Manchester Building Society v Grant Thornton [2021] UKSC 20 reconsiders the SAAMCo principle and, in doing so, sets out a six-part test for assessing the extent of a professional's liability for negligence. The significance of this landmark case lies in its potential for those pursuing negligence claims to seek a larger proportion of their losses from the professional(s) facing allegations.


Grant Thornton (GT) acted as Manchester Building Society's (MBS) auditors until 2012.

MBS' business model included offering fixed-rate lifetime mortgages, which it offset against interest rate 'swaps' to guarantee a profit when the mortgages were eventually redeemed.

The value of these swaps was reflected on MBS' balance sheet, making its financial position appear volatile and requiring it to hold increased capital reserves. In 2006, GT advised MBS that 'hedge accounting' could be applied to minimise the impact of the swaps. Relying on this advice, MBS entered into a series of further swap contracts.

In 2013 it was discovered that GT's advice was wrong. MBS had to sell the swaps early as they could not be treated with hedge accounting. as a result they suffered a loss of £32million.

GT accepted its advice was negligent; and the court held that ‘but for’ GT's negligence, MBS would not have entered into the relevant swaps (and would have avoided the £32m loss).

GT sought to rely upon the SAAMCo principle to limit its liability to issues within the scope of its duty of care.

At first instance and before the Court of Appeal, it was found that GT did not assume responsibility for the wider consequences of MBS' business model by offering advice about hedge accounting. Accordingly, the £32m loss was not within the scope of GT's duty of care and could not be recovered as damages. MBS appealed to the Supreme Court.

Revisiting SAAMCo – The end of the 'information vs advice' dichotomy

In a judgment that reviewed and clarified the history and application of the SAAMCo principle, the Supreme Court ruled in favour of MBS.

Courts have previously drawn a clear distinction between 'information cases' (the professional is liable only for the consequences of the information they provide) and 'advice cases' (the professional assumes wider responsibility for the consequences of the client's activities). The Supreme Court deemed this rigid distinction unsatisfactory and liable to mislead. Instead, the focus should be on precisely identifying the matters for which the professional had assumed responsibility.

Downplaying the SAAMCo counterfactual

The courts have previously used the 'SAAMCo counterfactual' to determine whether a particular loss falls within the scope of a professional's duties. This test asks what losses would have been suffered if the information provided by the professional had been correct.

In this case, the Court of Appeal found that even if GT's advice had been correct and hedge accounting could be applied, MBS would still have suffered a loss when they sold the swaps. Accordingly, applying the SAAMCo counterfactual, the £32m loss was not recoverable from GT.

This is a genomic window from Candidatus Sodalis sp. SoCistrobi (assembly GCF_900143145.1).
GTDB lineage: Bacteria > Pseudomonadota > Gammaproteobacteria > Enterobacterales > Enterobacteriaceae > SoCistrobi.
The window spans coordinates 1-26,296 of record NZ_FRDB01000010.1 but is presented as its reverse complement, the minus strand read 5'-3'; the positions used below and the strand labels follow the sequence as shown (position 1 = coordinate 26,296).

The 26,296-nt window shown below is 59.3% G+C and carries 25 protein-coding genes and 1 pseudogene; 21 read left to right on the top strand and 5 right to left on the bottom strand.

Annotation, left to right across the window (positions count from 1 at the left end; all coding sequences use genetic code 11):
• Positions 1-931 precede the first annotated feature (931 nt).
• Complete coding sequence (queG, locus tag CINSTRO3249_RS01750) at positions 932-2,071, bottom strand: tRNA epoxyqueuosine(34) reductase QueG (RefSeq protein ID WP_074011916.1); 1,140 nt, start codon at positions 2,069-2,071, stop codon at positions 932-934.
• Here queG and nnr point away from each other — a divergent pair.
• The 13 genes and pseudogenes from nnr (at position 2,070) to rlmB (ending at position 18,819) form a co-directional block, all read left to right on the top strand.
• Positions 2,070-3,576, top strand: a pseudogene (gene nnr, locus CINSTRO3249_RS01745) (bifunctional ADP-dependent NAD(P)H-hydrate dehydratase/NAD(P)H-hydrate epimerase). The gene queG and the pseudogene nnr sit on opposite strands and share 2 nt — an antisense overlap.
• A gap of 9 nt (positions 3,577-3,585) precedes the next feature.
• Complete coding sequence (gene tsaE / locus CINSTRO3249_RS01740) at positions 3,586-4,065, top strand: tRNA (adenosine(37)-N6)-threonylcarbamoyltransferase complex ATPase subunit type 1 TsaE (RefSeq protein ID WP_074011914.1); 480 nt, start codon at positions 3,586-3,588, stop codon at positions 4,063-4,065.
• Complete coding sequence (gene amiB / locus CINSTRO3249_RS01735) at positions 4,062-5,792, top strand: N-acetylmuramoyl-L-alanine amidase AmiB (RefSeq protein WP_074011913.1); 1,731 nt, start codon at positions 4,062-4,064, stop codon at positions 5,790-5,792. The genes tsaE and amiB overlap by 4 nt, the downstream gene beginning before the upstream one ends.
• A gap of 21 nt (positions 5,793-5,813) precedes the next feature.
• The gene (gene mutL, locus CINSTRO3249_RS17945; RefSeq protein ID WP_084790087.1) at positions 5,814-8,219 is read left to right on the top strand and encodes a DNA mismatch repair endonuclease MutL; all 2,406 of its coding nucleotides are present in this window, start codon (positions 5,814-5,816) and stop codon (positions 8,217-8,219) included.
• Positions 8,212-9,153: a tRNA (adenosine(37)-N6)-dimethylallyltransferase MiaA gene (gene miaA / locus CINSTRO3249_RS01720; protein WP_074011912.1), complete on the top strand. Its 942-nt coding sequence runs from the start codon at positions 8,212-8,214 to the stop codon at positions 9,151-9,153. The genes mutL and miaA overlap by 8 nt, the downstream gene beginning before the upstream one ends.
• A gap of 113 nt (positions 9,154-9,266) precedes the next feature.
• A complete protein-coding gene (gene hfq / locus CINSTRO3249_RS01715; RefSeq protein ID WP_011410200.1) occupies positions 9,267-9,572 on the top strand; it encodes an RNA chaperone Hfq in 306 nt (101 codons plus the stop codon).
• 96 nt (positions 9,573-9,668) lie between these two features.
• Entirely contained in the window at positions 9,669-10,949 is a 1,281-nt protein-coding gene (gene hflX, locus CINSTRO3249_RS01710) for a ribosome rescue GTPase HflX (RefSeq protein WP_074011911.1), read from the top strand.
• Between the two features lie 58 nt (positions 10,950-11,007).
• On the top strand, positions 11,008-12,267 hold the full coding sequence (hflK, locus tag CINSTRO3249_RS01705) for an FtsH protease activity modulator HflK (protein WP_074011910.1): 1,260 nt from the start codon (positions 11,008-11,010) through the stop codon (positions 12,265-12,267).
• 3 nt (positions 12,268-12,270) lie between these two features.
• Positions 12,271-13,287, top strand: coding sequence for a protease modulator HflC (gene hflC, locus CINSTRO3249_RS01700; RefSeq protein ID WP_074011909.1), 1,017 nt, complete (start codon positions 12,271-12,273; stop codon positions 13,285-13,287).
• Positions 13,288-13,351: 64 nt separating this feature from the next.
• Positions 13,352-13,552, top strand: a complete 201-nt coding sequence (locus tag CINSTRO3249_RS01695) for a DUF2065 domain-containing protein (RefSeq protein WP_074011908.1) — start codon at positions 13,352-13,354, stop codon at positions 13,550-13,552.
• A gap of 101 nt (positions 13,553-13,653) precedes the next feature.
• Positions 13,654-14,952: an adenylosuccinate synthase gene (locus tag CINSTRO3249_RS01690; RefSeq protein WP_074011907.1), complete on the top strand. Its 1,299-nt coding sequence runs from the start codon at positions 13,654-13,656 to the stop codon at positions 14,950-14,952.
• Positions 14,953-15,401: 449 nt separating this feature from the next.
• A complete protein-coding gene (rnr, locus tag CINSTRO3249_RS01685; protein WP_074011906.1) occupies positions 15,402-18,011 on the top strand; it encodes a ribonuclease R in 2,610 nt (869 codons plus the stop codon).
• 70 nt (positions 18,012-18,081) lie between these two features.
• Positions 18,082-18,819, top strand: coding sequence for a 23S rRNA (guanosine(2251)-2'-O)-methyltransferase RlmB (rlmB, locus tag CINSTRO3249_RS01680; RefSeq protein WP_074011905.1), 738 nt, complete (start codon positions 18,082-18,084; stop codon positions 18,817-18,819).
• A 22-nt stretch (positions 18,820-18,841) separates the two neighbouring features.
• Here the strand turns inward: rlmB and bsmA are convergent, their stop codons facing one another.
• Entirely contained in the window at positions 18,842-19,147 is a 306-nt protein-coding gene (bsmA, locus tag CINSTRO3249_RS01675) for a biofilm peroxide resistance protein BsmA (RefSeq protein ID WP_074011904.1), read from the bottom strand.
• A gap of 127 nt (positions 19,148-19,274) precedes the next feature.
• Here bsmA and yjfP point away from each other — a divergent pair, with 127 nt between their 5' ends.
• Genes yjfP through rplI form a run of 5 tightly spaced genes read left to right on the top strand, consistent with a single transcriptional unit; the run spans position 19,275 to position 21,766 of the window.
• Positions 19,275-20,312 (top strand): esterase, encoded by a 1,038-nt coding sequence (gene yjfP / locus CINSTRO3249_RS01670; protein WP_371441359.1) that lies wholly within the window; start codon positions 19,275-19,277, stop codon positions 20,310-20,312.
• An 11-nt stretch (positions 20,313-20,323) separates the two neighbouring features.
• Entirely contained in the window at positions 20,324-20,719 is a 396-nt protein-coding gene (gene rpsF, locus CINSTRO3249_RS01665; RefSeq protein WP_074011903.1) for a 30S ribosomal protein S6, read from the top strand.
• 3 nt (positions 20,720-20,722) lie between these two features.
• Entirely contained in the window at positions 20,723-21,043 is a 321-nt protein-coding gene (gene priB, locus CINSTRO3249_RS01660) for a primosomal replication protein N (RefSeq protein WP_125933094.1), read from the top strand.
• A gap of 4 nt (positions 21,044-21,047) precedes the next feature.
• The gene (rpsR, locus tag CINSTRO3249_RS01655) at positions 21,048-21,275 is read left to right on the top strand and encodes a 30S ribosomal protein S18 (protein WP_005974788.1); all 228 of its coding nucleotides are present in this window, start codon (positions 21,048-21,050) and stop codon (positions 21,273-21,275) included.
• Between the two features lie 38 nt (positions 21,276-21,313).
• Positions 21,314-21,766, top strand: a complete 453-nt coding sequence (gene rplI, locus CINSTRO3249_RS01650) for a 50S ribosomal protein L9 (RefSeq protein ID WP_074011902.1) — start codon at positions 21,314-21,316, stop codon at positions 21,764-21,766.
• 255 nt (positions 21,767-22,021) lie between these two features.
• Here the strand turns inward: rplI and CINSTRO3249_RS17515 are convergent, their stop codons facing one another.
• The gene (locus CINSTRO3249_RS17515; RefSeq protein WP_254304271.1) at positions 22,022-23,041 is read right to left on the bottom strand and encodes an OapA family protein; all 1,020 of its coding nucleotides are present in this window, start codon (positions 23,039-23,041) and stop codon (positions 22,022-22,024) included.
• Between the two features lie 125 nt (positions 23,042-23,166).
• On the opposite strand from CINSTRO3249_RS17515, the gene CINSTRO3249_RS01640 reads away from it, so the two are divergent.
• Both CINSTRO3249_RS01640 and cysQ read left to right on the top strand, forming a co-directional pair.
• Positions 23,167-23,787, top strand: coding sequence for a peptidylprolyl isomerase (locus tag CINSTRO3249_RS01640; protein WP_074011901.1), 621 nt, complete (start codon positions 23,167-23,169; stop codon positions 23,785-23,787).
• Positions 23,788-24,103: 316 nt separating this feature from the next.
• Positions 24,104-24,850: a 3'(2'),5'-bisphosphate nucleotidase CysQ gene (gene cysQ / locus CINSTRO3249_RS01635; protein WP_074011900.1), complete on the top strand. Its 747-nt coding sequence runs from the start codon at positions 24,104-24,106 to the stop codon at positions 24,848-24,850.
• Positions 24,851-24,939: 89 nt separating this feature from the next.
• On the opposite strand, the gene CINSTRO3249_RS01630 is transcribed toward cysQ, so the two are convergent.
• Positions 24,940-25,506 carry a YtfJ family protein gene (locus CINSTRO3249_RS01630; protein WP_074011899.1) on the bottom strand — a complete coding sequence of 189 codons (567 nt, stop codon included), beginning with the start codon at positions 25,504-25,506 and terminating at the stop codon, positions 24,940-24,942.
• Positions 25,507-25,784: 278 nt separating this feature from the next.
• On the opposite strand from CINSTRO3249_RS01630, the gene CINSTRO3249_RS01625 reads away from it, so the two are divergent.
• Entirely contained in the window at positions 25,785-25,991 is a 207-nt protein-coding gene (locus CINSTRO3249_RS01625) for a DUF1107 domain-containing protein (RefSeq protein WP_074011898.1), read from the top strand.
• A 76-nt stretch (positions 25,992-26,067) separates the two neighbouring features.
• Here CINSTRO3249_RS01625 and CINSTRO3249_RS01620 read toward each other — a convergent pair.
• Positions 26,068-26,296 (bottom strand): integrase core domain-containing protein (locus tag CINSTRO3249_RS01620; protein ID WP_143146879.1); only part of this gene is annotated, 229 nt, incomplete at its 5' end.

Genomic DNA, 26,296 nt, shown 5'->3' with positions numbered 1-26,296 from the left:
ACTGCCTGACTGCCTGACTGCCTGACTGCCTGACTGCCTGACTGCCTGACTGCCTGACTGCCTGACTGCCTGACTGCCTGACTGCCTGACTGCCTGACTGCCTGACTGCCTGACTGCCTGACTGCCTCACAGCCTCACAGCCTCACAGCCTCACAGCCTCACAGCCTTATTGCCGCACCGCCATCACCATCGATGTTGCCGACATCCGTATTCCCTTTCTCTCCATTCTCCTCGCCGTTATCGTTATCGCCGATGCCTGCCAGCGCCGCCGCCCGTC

The Supreme Court largely dispensed with the SAAMCo counterfactual, which was relegated to use as a 'cross-check' on the conclusions reached through proper analysis of the professional's duties. It may be used to support that analysis but cannot supersede it. Given the new test (below), however, its relevance as a 'cross-check' is now open to doubt.

Six-part test for negligence liability

Following its detailed critique of previous case law, the Supreme Court identified, a new, six-part test to establish liability for negligence:

  1. Is the loss or damage actionable in negligence?
  2. What are the risks to the claimant against which the professional has a duty of care? (the 'scope of duty' question)
  3. Did the professional breach their duty of care?
  4. Is the loss for which damages are sought the consequence of the professional's negligence?
  5. Is there a sufficient nexus between the particular element of the loss for which damages are sought and the scope of the professional's duty of care? (the 'duty nexus' question)
  6. Is any element of the loss too remote from the professional's negligence, or does it have another legal cause?

The SAAMCo principle is expressed in parts 2 and 5 of this new test. Part 2 requires detailed consideration of the relationship between professional and client and the purpose of the professional's advice to establish the risks the advice was intended to guard against. The novel terminology 'duty nexus' used in part 5 expresses the requirement to establish whether a particular loss falls within the scope of that duty.

The result

The Supreme Court concluded that GT's advice was sought by MBS specifically to assess whether it could pursue its proposed business model. The loss was caused by that business model and therefore fell within the scope of GT's duty of care.

Wider impact

This new MBS test has the potential for far-reaching consequences. Claimants may now seek to attribute a larger proportion of their loss to the professional. This follows the trend in Hart v Large, where the defendant surveyor was found liable in damages beyond the defects he could have been expected to identify. Each case hinges on its own facts and circumstances, so parties to potential claims should seek early advice.

The MBS case highlights the importance to professionals of proactively defining the scope and purpose of their advice through clear and precise letters of engagement and terms of business.  In light of the risk of increased liability presented by the Supreme Court's ruling the importance of taking these steps cannot be understated.


James Jerman

Senior Associate